Taste Rating: 3 to 4

Ready for another round? Visit Virginia’s website http://www.theperfectspotsf.com/wp02/for last month’s edition, plus personal recommendations on the best spots in cities around the world.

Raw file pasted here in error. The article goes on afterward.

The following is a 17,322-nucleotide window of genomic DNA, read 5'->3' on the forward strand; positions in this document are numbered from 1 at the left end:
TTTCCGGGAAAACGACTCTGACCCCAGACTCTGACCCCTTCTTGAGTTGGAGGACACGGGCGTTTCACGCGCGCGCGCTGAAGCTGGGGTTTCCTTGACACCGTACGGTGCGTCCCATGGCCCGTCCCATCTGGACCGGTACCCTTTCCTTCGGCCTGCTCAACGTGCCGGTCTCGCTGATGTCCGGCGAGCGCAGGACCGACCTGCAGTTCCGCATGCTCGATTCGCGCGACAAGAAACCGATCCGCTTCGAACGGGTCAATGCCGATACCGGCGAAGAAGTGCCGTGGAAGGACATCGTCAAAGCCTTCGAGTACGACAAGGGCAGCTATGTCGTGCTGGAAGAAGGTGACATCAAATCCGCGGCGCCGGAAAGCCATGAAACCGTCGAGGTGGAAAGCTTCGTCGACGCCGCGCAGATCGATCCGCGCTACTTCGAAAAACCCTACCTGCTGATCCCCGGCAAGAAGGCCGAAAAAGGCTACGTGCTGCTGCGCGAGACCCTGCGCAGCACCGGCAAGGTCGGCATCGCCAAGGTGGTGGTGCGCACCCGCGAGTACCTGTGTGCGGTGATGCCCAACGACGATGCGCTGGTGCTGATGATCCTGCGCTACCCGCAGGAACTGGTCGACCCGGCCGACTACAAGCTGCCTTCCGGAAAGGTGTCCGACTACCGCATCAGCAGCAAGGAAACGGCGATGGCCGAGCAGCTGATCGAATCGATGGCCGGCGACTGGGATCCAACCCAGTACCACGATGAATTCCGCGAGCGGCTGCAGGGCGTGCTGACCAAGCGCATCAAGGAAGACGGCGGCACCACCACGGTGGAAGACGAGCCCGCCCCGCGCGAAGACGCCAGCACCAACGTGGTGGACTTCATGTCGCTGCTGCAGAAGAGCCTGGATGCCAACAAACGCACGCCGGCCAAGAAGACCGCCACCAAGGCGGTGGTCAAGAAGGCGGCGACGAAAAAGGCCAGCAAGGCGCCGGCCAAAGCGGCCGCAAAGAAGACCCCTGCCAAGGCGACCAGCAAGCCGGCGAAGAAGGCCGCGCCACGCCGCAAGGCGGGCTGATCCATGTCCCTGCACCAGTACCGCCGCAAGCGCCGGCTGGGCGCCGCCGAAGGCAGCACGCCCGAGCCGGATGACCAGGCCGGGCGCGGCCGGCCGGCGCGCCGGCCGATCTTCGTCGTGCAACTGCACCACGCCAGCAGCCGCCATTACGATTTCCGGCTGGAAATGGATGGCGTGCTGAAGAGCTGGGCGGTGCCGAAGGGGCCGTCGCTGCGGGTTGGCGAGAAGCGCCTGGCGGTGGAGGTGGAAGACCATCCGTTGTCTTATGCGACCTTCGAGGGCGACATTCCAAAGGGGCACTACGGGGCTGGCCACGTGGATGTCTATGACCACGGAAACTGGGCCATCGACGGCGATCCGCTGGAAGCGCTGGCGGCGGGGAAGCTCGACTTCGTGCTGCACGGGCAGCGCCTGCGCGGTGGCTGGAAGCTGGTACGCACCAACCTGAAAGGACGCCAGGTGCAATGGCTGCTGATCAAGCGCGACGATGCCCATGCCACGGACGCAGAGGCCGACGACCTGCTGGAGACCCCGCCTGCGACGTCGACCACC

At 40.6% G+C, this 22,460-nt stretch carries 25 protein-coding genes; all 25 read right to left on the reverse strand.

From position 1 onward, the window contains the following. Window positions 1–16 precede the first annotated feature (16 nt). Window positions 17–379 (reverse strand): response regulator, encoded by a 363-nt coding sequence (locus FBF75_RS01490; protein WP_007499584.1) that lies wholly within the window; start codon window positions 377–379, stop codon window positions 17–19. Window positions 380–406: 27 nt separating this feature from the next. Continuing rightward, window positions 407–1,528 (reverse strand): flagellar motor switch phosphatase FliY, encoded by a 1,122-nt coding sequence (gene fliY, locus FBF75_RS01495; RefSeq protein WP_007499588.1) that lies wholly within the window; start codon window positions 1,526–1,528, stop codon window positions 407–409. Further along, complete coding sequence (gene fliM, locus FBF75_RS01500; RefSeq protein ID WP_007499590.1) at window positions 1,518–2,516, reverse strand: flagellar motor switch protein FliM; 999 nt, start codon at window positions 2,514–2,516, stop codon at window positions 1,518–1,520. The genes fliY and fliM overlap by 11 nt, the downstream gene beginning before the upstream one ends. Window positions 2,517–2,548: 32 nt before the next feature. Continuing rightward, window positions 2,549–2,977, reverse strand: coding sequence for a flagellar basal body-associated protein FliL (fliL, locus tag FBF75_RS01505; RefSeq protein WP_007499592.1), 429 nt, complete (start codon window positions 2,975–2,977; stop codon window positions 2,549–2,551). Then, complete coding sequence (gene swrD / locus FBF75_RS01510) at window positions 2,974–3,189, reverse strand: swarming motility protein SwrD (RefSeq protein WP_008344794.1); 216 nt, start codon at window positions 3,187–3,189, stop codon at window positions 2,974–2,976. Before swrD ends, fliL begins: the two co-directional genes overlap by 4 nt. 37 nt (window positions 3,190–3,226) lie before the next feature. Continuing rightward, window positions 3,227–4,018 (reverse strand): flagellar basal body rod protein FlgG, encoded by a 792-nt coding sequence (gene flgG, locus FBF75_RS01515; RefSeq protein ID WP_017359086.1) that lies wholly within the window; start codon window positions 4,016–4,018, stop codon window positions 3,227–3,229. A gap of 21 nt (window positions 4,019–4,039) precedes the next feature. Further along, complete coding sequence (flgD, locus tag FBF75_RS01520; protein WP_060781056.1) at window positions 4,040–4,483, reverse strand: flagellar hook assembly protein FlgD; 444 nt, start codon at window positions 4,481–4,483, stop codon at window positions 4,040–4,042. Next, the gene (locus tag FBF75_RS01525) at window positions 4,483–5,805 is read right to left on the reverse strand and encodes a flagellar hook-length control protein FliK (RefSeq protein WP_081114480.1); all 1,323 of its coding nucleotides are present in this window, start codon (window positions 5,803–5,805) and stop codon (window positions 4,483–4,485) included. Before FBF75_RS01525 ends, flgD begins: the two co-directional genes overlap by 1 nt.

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Founding The Perfect Spot in 2007 sharing top recommends globally in food and drink, Virginia Miller is W. North America Academy Chair for The World's 50 Best Restaurants, regular columnist at The Bold Italic and Medium, Distiller Magazine, American Whiskey Magazine, Whisky Magazine, VOICES, Liquor.com, Gin Magazine, etc. She held roles as Zagat SF/NorCal editor, SF Guardian restaurant critic, Table8 National Editor/VP of Content. Published in over 60 international publications, she’s covered global dining, travel, spirits, cocktails, hotels and bars with regular columns at Time Out, Where Traveler, Google’s Touringbird, Food Republic, Thrillist, Travelux, to name a few. She wrote The Official Emily in Paris Cocktail Book. Virginia consults in dining, spirits, cocktails and drink. She co-created Avion’s Reserva Cristalino tequila with Pernod Ricard’s House of Tequila innovation, marketing and distilling teams and is now working multiple agave spirits projects in Mexico over recent years, including cutting edge innovation products and blends for different clients. She consults for multiple distilleries on short-term projects, whether evaluating and providing feedback on samples or products or multiple versions. She helps create various samples and flavor profiles with distilling teams or in labs, edits or writes tasting notes, provides feedback on marketing materials and leads tastings virtually or in-person. She leads tastings virtually for Whiskies of the World and for company parties or private events, educating on a range of spirits. Virginia creates drink menus for Michelin-starred restaurants (like Dominique Crenn’s Golden Poppy in Paris, a multi-month project creating an entire menu of cocktails and non-alcoholic cocktails with stories and photos for the restaurant’s launch). She aids in honing and curating food and drink menus and provides feedback on dishes and drinks. Virginia judges in many international dining, food, spirits, cocktails and bars competitions and awards (including SF World Spirits, ADI Craft Distilling, Tales of the Cocktail, Good Food Awards, IWSC in London, Nola Spirits Comp, Whiskies of the World, etc.) and has visited over 13,000 restaurants and even more. top bars around the world.